Time for service providers to embrace change

Companies such as Google and Slingbox are "devaluing" core products offered by carriers, which must focus beyond access services to survive, says Frost & Sullivan analyst.

SINGAPORE--Telecoms service providers need to go on a transformation journey that focuses more strongly on operating and business support services (OSS/BSS), as they face the inevitable decline of traditional services revenues, said an industry observer at a next-generation networks (NGN) services forum Monday.

OSS/BSS is a telecoms industry-specific term that refers to areas such as fulfillment, service assurance, customer care and billing.

According to Manoj Menon, a partner at consulting company Frost & Sullivan, the whole communications industry is shifting as companies such as Google and Slingbox, and community Internet sites such as mySpace, Friendster and Wikipedia, innovate at a frantic pace and redefine the way people communicate.

These Net-generation companies provide services that are far more valuable than the actual cost of delivering the services, Menon said, pointing out that Internet communities drive actual revenues through ad sales, e-commerce and service upgrades.

In addition, companies such as Google and Slingbox, which he considers "x-factor" companies, are devaluing a service provider's core products and establishing strong relationships with customers.

He warned that the telecoms industry could go the way of the music industry, if it does not figure out how to participate in this new era. Menon noted that in 2002, more than 800 million CDs were sold worldwide. However, this figure plunged to just over 300 million in 2005 because of MP3s and peer-to-peer networking.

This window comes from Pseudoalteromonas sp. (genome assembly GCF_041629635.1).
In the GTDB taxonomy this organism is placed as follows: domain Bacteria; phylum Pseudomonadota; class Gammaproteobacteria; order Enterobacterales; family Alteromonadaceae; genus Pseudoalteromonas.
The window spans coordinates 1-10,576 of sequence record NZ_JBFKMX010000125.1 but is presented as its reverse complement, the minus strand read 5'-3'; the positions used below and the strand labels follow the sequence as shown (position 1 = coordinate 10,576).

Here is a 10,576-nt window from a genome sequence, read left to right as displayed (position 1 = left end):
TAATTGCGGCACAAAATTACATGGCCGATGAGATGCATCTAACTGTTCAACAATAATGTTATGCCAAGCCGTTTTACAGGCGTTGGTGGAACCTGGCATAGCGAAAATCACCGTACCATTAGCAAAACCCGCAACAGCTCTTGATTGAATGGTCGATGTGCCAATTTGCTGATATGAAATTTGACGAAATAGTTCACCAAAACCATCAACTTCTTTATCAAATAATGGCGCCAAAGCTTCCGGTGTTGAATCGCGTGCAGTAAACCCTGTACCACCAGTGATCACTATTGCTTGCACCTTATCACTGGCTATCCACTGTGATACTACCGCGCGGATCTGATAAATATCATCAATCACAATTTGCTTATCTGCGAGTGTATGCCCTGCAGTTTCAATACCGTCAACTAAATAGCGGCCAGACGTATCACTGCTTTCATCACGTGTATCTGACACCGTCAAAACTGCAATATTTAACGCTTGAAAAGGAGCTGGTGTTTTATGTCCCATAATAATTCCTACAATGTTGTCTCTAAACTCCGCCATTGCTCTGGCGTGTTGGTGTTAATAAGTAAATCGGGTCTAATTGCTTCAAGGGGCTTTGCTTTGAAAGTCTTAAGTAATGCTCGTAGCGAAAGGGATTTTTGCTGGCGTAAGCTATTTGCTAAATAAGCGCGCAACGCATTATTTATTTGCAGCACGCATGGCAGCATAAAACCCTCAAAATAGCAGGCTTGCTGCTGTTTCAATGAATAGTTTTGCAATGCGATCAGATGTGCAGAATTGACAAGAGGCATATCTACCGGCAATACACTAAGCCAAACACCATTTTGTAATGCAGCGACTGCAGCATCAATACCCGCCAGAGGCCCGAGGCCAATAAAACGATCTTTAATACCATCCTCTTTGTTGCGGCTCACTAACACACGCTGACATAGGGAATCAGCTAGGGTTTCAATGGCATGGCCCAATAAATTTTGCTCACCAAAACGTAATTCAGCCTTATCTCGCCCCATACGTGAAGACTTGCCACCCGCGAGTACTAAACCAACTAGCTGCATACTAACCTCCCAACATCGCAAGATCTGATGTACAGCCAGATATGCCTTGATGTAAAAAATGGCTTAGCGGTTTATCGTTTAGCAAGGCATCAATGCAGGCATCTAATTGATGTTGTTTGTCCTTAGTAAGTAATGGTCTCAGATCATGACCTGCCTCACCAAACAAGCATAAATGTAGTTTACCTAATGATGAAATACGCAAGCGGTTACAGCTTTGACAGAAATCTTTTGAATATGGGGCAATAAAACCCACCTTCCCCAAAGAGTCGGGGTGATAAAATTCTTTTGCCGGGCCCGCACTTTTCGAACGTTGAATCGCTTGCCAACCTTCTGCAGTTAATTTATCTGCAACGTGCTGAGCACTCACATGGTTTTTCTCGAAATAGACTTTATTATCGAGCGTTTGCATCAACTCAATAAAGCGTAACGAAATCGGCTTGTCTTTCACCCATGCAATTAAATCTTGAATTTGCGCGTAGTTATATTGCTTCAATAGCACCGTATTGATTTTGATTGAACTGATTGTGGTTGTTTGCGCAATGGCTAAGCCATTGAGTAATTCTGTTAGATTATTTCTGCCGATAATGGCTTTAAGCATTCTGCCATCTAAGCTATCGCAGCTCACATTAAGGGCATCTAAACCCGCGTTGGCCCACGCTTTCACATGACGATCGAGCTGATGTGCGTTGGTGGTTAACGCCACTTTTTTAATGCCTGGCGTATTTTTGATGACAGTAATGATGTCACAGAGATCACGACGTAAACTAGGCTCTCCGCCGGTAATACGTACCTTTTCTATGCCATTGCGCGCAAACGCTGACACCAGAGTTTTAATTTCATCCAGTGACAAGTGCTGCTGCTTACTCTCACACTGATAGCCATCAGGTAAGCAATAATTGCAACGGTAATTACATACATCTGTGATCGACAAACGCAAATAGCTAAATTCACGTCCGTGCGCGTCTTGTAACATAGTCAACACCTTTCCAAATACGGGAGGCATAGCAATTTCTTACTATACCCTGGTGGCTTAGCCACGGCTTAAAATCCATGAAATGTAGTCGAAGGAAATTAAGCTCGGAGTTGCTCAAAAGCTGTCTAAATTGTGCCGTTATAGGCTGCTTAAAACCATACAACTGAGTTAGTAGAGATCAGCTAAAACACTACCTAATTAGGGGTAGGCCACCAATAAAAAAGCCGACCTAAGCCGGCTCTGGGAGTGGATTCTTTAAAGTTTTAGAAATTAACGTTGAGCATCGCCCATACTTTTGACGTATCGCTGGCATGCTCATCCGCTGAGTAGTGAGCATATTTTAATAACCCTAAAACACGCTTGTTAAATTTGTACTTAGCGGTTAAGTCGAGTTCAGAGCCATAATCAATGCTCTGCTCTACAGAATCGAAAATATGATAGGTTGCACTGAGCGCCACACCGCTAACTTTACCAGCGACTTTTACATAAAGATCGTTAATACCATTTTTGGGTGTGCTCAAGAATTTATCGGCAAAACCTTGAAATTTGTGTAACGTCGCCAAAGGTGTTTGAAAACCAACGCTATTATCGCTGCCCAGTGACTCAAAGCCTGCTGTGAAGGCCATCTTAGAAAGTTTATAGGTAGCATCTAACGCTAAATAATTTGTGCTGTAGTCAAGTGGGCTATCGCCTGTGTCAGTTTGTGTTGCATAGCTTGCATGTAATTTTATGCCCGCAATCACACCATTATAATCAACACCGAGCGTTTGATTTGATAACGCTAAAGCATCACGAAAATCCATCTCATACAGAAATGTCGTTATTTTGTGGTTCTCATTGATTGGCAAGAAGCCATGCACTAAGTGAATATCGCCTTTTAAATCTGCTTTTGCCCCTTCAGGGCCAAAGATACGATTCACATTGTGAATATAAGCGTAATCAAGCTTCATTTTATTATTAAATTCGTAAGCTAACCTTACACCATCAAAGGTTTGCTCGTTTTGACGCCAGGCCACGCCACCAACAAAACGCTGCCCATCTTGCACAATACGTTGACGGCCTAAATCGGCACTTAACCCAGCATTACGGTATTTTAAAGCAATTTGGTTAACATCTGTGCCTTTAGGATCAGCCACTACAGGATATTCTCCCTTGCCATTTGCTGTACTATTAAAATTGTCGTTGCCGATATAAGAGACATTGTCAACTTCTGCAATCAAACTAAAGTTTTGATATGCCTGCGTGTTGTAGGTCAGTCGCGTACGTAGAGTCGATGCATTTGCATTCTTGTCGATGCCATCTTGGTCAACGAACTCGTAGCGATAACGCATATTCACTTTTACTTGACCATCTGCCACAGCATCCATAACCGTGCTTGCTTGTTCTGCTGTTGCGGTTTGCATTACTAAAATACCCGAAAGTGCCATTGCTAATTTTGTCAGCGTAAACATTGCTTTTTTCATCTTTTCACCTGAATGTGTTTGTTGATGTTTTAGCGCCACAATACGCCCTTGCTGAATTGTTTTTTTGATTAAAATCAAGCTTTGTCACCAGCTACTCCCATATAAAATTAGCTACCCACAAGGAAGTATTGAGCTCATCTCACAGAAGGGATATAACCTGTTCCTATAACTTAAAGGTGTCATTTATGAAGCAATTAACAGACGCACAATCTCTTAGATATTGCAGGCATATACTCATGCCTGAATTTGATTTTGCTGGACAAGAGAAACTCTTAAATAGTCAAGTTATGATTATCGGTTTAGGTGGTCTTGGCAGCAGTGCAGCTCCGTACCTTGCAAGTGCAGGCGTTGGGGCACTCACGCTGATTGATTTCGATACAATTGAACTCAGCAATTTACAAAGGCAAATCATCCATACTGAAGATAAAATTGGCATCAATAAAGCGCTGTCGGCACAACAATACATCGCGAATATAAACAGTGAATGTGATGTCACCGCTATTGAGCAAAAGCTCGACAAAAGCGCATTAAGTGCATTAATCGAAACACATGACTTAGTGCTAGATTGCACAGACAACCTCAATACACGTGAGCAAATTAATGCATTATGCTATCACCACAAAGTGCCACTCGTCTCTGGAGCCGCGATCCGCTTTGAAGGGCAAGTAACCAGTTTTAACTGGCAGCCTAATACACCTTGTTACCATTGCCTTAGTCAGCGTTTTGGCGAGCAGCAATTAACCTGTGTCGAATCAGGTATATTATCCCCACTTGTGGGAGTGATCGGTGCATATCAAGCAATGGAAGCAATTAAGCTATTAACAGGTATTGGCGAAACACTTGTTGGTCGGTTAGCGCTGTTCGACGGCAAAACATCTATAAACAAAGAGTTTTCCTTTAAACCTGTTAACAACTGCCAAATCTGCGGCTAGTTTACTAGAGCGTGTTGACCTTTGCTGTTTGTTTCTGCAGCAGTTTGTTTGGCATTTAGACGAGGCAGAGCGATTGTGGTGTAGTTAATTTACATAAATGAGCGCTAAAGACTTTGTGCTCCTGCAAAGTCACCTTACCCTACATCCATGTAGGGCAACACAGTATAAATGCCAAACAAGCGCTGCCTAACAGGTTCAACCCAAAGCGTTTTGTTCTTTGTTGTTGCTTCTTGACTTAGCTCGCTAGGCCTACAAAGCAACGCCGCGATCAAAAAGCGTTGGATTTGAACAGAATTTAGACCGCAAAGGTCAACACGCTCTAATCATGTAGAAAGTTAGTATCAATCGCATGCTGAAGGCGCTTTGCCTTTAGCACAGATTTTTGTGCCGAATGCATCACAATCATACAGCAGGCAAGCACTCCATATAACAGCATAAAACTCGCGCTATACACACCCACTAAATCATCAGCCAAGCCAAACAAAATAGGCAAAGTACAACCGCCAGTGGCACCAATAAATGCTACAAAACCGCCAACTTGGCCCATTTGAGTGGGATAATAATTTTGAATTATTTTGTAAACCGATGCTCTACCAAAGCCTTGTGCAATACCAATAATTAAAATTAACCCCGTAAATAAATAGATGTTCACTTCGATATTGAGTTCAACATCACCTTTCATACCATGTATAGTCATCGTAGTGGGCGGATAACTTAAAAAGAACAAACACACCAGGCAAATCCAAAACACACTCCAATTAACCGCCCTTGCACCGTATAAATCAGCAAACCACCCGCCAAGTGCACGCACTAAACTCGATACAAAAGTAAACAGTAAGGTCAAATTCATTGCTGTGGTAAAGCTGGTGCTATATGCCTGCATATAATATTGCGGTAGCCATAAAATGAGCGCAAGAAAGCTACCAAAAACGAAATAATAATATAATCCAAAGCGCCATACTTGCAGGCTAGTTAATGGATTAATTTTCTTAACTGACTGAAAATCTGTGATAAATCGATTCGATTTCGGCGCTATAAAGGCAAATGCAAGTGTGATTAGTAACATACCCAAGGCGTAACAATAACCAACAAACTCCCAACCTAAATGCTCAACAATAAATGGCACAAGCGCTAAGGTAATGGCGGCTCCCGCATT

Pointing out that the changes have resulted in the "service provider dilemma", he posed: "Providing access--that is increasingly becoming commoditized. How [should service providers] derive sustainable growth?"

There is an upside for service providers though, he noted, which can continue to thrive by transforming themselves to enhance current needs or offer new services.

Menon said that service providers need to move from merely providing communications networks, to creating business domains and the expertise to deliver the business more effectively. For instance, they can look for new business opportunities by providing service delivery platforms needed to support integrated and entertainment services, media and content, and financial and commercial services.

During the journey, service providers should first look at their current network capabilities, examine business cases for fulfilling new services, and then define the NGN blueprint, said Menon. The NGN should include things such as access-agnostic call control and service delivery, standards-based architecture, open and standards-based service creation environment, and converged voice and data technology, he explained.

By the end of the journey, the Frost & Sullivan analyst said service providers should be able execute all of the above, and be prepared to change their organizational structure.

"A high degree of focus on OSS/BSS can create the necessary differentiation," Menon said. A service provider which does that can derive operational benefits such as a higher degree of automation, have a low-cost operating model, and build integrated CRM (customer relationship management) and real-time billing systems.

In addition, he said, the operator can also look forward to having increased flexibility with their new business models, reduced time-to-market and better partner-relationship management.

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